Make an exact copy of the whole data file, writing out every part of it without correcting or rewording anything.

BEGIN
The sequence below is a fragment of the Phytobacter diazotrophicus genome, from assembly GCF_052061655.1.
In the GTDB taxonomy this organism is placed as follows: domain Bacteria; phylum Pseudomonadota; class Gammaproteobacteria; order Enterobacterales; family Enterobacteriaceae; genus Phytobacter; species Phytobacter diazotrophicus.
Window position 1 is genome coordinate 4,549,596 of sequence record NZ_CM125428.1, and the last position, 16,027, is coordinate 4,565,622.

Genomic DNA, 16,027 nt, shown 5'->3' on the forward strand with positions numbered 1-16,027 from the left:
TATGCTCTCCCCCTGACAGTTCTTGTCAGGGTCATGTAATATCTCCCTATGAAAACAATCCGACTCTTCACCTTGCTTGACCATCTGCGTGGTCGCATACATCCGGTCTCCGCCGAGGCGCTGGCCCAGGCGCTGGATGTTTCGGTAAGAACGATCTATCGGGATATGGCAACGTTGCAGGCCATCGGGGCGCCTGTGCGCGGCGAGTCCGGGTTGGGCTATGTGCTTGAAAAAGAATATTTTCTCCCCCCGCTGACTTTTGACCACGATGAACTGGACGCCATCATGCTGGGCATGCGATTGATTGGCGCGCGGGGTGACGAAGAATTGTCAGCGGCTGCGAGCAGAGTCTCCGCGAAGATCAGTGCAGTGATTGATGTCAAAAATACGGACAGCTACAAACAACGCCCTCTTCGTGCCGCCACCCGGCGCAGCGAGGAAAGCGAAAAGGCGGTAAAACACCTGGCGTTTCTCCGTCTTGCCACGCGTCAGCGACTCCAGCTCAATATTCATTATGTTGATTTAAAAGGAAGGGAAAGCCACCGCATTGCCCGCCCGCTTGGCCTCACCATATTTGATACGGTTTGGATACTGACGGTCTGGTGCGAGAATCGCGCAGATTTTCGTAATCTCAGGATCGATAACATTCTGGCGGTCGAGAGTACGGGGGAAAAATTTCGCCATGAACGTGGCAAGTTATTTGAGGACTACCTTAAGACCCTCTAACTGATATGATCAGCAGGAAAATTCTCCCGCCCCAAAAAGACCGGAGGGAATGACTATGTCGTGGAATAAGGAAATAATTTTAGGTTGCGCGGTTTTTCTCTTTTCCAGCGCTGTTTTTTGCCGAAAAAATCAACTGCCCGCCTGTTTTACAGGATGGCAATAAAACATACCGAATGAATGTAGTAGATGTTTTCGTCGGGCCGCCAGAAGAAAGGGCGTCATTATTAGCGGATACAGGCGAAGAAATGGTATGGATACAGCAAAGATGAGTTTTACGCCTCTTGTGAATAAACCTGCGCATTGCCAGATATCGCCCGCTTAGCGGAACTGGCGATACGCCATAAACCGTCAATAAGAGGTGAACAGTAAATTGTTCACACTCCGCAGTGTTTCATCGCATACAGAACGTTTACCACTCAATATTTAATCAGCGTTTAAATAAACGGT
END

The sequence below is a fragment of the Phytobacter diazotrophicus genome, from assembly GCF_052061655.1.
In the GTDB taxonomy this organism is placed as follows: domain Bacteria; phylum Pseudomonadota; class Gammaproteobacteria; order Enterobacterales; family Enterobacteriaceae; genus Phytobacter; species Phytobacter diazotrophicus.
Window position 1 is genome coordinate 4,549,596 of sequence record NZ_CM125428.1, and the last position, 16,027, is coordinate 4,565,622.

Genomic DNA, 16,027 nt, shown 5'->3' on the forward strand with positions numbered 1-16,027 from the left:
TATGCTCTCCCCCTGACAGTTCTTGTCAGGGTCATGTAATATCTCCCTATGAAAACAATCCGACTCTTCACCTTGCTTGACCATCTGCGTGGTCGCATACATCCGGTCTCCGCCGAGGCGCTGGCCCAGGCGCTGGATGTTTCGGTAAGAACGATCTATCGGGATATGGCAACGTTGCAGGCCATCGGGGCGCCTGTGCGCGGCGAGTCCGGGTTGGGCTATGTGCTTGAAAAAGAATATTTTCTCCCCCCGCTGACTTTTGACCACGATGAACTGGACGCCATCATGCTGGGCATGCGATTGATTGGCGCGCGGGGTGACGAAGAATTGTCAGCGGCTGCGAGCAGAGTCTCCGCGAAGATCAGTGCAGTGATTGATGTCAAAAATACGGACAGCTACAAACAACGCCCTCTTCGTGCCGCCACCCGGCGCAGCGAGGAAAGCGAAAAGGCGGTAAAACACCTGGCGTTTCTCCGTCTTGCCACGCGTCAGCGACTCCAGCTCAATATTCATTATGTTGATTTAAAAGGAAGGGAAAGCCACCGCATTGCCCGCCCGCTTGGCCTCACCATATTTGATACGGTTTGGATACTGACGGTCTGGTGCGAGAATCGCGCAGATTTTCGTAATCTCAGGATCGATAACATTCTGGCGGTCGAGAGTACGGGGGAAAAATTTCGCCATGAACGTGGCAAGTTATTTGAGGACTACCTTAAGACCCTCTAACTGATATGATCAGCAGGAAAATTCTCCCGCCCCAAAAAGACCGGAGGGAATGACTATGTCGTGGAATAAGGAAATAATTTTAGGTTGCGCGGTTTTTCTCTTTTCCAGCGCTGTTTTTTGCCGAAAAAATCAACTGCCCGCCTGTTTTACAGGATGGCAATAAAACATACCGAATGAATGTAGTAGATGTTTTCGTCGGGCCGCCAGAAGAAAGGGCGTCATTATTAGCGGATACAGGCGAAGAAATGGTATGGATACAGCAAAGATGAGTTTTACGCCTCTTGTGAATAAACCTGCGCATTGCCAGATATCGCCCGCTTAGCGGAACTGGCGATACGCCATAAACCGTCAATAAGAGGTGAACAGTAAATTGTTCACACTCCGCAGTGTTTCATCGCATACAGAACGTTTACCACTCAATATTTAATCAGCGTTTAAATAAACGGT